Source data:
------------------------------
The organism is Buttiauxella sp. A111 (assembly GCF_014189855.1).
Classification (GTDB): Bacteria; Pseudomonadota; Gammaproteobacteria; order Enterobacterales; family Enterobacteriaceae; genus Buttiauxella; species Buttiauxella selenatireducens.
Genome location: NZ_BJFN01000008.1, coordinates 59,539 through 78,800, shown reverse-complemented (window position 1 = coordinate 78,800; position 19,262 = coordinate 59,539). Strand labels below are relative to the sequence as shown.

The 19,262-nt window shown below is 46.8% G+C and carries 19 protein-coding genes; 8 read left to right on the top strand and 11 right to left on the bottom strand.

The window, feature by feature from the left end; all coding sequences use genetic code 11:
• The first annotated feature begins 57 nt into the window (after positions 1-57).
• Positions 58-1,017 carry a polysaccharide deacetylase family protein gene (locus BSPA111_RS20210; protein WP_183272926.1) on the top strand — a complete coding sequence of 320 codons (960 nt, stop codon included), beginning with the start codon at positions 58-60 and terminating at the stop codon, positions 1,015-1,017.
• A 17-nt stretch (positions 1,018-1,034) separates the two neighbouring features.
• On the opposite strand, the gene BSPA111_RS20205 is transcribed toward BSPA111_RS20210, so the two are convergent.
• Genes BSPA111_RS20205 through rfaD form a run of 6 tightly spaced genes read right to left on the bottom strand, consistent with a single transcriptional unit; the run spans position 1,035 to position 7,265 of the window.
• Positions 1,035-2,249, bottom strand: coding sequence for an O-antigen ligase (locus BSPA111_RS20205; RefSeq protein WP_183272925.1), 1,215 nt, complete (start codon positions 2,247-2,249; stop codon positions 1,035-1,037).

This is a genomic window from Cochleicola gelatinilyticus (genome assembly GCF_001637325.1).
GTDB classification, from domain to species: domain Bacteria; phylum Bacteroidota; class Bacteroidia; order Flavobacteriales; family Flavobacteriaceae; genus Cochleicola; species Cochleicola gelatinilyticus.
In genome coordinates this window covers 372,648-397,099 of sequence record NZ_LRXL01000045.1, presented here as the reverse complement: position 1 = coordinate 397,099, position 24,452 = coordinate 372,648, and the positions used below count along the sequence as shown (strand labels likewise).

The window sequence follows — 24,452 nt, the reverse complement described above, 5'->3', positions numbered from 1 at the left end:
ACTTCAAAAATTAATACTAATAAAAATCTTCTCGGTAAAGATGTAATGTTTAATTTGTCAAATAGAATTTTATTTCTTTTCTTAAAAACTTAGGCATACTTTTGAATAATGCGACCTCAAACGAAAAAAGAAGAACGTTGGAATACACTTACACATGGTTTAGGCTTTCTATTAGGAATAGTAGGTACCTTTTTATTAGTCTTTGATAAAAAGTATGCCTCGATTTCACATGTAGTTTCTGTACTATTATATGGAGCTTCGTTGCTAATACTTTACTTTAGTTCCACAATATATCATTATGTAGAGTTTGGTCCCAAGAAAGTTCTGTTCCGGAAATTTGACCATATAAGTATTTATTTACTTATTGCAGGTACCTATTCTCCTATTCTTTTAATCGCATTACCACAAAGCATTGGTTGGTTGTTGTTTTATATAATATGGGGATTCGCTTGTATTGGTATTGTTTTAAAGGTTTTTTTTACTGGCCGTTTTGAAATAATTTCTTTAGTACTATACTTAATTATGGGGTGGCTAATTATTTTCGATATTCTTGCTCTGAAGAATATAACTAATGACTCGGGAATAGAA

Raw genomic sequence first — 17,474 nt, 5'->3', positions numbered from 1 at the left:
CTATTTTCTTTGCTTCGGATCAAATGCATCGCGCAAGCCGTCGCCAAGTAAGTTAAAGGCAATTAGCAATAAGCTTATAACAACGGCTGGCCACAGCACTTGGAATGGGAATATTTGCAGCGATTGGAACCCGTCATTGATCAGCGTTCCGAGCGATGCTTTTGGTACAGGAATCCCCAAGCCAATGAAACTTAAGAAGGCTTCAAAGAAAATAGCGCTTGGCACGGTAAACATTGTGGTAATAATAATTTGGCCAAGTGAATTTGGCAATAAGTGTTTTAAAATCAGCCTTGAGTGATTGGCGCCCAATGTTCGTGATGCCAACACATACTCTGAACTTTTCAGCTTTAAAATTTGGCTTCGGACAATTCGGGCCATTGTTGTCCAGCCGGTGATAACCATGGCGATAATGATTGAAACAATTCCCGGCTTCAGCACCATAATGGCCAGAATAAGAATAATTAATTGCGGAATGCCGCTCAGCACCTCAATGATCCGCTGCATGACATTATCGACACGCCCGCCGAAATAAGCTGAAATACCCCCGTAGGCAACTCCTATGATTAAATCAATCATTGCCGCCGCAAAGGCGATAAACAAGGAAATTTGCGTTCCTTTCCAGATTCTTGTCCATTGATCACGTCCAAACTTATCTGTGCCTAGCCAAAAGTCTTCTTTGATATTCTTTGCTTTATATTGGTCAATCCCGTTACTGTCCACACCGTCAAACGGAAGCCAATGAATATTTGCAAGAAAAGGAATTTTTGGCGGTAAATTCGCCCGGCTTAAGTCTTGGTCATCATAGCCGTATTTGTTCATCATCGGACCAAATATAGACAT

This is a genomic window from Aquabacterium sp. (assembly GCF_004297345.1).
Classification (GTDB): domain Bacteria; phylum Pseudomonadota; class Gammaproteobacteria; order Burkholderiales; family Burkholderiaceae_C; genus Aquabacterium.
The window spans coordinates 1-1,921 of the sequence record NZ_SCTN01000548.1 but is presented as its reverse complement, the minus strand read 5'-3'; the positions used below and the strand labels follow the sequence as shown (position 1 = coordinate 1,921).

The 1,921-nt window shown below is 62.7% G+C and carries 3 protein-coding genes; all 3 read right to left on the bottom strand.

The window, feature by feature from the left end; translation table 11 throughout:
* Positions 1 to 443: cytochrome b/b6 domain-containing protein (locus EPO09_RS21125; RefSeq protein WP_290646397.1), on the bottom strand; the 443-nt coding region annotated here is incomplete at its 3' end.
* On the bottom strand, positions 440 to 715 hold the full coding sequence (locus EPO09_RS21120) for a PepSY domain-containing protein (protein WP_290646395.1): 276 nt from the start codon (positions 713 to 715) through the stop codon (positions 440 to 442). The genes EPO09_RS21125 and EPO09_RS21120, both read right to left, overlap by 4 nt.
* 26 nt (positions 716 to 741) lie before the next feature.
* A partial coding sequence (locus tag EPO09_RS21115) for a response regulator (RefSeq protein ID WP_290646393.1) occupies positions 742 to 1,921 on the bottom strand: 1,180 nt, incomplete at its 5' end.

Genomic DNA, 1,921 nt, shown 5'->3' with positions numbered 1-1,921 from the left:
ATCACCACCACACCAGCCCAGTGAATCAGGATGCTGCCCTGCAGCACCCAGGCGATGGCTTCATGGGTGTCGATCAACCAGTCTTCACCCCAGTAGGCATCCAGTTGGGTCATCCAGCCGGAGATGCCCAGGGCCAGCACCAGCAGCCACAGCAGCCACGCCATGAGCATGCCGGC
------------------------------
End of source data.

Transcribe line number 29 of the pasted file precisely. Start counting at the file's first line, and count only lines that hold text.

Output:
ATCACCACCACACCAGCCCAGTGAATCAGGATGCTGCCCTGCAGCACCCAGGCGATGGCTTCATGGGTGTCGATCAACCAGTCTTCACCCCAGTAGGCATCCAGTTGGGTCATCCAGCCGGAGATGCCCAGGGCCAGCACCAGCAGCCACAGCAGCCACGCCATGAGCATGCCGGC